There are also some STEM activities related to the launch.
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Another interesting article from Space.com, A vintage NASA moon rocket body is officially back in Earth orbit … for now
A relic of the early days of spaceflight has likely come back to pay a brief visit to its planet of origin, according to months of observations of a near-Earth object dubbed 2020 SO.

2020 SO entered what scientists call Earth's Hill sphere, where Earth's gravity governs how objects behave, on Nov. 8, according to a NASA statement. Scientists say that the object will make two leisurely loops around Earth before slipping away to resume its path around the sun in March.

But although scientists first spotted it in September during surveys conducted to identify asteroids, the object soon seemed to be something entirely different — a rocket's upper stage from a 1966 robotic NASA moon mission called Surveyor 2. And that would make it quite storied space junk indeed.

"If it is the Centaur upper stage," Alice Gorman, an archaeologist focused on spaceflight heritage, told Space.com, "it's this object in itself, it's this rocket stage, but it's also connected to all of these other things as well."
Related: Back in the early 1980s I was involved in a program to modify a Space Shuttle Orbiter that would be loaned to the Air Force (known informally as the Blue Shuttle) and the associated ground systems to carry a Centaur upper stage into orbit within its payload bay. We met at KSC and at the General Dynamics facility outside San Diego (a great place to go for a business trip) to discuss the hardware and software changes needed to the flight and ground systems to carry a fully fueled Centaur, with its satellite cargo, into orbit and release it. We actually built and installed the ground systems hardware changes needed at LC-39A and did a tanking test (with no vehicle) to demonstrate the concept.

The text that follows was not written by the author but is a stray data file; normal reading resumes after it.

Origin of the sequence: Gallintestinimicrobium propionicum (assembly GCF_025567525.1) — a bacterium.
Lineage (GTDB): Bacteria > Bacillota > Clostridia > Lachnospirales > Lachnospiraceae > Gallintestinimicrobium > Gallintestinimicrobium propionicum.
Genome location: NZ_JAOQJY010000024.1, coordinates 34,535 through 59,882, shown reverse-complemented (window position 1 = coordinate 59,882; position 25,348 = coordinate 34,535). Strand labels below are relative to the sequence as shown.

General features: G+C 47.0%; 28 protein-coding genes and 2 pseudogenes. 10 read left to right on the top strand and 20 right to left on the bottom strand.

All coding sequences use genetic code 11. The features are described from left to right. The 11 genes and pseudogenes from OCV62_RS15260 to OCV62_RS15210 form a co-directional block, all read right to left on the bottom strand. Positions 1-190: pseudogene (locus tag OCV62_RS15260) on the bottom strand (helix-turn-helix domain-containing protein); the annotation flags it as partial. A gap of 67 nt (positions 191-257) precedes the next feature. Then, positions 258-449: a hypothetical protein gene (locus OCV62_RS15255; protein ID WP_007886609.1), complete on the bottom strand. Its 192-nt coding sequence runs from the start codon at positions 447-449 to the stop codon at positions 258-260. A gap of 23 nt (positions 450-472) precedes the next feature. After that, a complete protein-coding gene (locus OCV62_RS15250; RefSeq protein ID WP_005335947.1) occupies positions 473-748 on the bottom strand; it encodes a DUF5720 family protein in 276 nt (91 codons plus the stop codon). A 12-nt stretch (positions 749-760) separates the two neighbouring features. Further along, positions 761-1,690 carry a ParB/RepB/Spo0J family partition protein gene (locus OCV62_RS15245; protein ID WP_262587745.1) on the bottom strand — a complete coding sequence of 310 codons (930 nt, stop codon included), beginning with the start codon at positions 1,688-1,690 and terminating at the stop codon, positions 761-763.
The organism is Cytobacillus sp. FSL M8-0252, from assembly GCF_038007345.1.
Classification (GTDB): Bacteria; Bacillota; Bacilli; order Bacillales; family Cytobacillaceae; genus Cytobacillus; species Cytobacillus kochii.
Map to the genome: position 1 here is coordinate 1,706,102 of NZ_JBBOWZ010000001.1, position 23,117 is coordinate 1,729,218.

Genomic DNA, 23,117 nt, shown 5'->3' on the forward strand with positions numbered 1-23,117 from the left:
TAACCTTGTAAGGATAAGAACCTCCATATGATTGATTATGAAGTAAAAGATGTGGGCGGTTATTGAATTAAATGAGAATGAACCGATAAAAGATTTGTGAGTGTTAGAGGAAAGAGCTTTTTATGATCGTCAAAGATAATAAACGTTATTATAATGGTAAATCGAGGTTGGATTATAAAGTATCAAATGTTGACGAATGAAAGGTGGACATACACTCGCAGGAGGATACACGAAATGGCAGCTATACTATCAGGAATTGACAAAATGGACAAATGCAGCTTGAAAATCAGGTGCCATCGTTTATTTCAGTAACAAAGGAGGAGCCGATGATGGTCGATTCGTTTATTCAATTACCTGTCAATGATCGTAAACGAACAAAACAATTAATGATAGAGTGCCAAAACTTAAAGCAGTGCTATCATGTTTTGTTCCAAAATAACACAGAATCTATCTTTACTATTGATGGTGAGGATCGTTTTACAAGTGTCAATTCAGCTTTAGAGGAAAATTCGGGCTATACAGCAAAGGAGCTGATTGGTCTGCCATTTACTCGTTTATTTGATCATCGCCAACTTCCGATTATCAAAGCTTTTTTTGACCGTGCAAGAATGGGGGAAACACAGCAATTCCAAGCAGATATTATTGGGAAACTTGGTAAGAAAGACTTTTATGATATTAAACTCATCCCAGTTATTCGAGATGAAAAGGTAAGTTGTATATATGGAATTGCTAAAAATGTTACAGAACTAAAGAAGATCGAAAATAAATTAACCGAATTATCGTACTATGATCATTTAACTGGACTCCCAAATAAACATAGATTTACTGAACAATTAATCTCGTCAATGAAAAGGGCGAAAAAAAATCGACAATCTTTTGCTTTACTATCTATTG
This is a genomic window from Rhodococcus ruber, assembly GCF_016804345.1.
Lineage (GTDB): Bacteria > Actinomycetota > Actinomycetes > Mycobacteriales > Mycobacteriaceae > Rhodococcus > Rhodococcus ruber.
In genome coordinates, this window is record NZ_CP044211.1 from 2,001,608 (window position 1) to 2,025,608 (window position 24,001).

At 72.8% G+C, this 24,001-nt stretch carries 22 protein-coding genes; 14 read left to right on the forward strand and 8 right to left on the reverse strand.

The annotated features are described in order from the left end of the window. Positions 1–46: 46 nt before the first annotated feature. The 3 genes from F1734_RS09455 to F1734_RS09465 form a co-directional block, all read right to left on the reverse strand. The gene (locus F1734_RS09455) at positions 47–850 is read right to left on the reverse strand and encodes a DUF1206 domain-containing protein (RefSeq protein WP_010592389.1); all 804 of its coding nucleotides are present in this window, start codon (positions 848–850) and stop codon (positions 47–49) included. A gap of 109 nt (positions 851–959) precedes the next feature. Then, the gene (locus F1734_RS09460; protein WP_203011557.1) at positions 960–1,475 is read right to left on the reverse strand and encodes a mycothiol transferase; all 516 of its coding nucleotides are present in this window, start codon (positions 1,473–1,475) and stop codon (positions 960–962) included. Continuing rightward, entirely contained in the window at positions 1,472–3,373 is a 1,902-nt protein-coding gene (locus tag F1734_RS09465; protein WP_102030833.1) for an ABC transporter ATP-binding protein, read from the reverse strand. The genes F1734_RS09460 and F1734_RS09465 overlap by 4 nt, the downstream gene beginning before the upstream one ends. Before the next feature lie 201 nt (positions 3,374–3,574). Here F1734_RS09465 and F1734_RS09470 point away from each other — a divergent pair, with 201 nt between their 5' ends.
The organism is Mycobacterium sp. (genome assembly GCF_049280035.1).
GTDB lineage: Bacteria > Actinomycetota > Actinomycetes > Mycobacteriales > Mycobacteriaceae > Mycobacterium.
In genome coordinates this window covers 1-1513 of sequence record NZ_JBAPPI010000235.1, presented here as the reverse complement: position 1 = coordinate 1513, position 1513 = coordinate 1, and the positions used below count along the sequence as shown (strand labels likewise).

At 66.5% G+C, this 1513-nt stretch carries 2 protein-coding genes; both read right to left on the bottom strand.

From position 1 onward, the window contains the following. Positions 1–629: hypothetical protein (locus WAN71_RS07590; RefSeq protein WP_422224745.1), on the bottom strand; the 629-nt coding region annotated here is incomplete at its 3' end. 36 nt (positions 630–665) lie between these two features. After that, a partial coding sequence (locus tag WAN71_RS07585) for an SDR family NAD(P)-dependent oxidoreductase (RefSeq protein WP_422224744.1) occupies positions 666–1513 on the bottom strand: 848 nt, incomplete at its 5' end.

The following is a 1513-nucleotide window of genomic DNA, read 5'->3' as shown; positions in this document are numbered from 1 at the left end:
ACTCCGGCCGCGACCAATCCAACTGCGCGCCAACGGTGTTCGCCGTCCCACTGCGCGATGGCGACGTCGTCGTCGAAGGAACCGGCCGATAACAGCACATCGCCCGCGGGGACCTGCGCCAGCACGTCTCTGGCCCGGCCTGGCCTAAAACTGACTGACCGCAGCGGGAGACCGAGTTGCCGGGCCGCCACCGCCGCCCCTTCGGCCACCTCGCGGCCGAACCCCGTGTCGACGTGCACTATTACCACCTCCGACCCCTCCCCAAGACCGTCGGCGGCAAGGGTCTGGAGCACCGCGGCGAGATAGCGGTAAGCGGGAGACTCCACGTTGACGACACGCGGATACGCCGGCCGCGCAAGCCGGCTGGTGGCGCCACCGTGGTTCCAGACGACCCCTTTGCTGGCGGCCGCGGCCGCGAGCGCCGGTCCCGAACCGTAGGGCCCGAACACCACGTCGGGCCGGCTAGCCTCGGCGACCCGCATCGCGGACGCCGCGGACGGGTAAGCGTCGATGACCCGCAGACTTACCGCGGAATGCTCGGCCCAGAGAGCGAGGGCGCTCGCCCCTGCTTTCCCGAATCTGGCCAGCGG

After Challenger it was decided that carrying (I'll emphasize it again) a fully fueled Centaur in the payload bay wasn't a smart thing and the Air Force moved on to larger unmanned boosters. Still, it would have very interesting to do a countdown and launch with that vehicle configuration.
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Re: SPACE - random thread about space stuff

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Re: SPACE - random thread about space stuff

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From NASASpaceflight.com, Examining Crew-1 launch weather criteria and abort modes
With each new crew launch from the U.S. comes the inevitable questions: Why all the weather rules? What are the vehicle’s abort modes and how will it perform a launch abort and aim itself to a predetermined location in the Atlantic Ocean stretching from the Kennedy Space Center across to the western Irish coast?
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Re: SPACE - random thread about space stuff

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By the way, if anyone is planning to come watch the Crew-1 launch in person, there are estimates of up to a half-million visitors expected, so good luck with that. It's probably going to be quite a mob scene at the shoreline viewing areas and the roads will be backed up too. We are heading out Sunday morning to the other side of the state for our anniversary, but even if we had been home we would have avoided the crowds and just watched from the backyard like always.
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Re: SPACE - random thread about space stuff

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Re: SPACE - random thread about space stuff

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50% favorable weather as of this morning...

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Re: SPACE - random thread about space stuff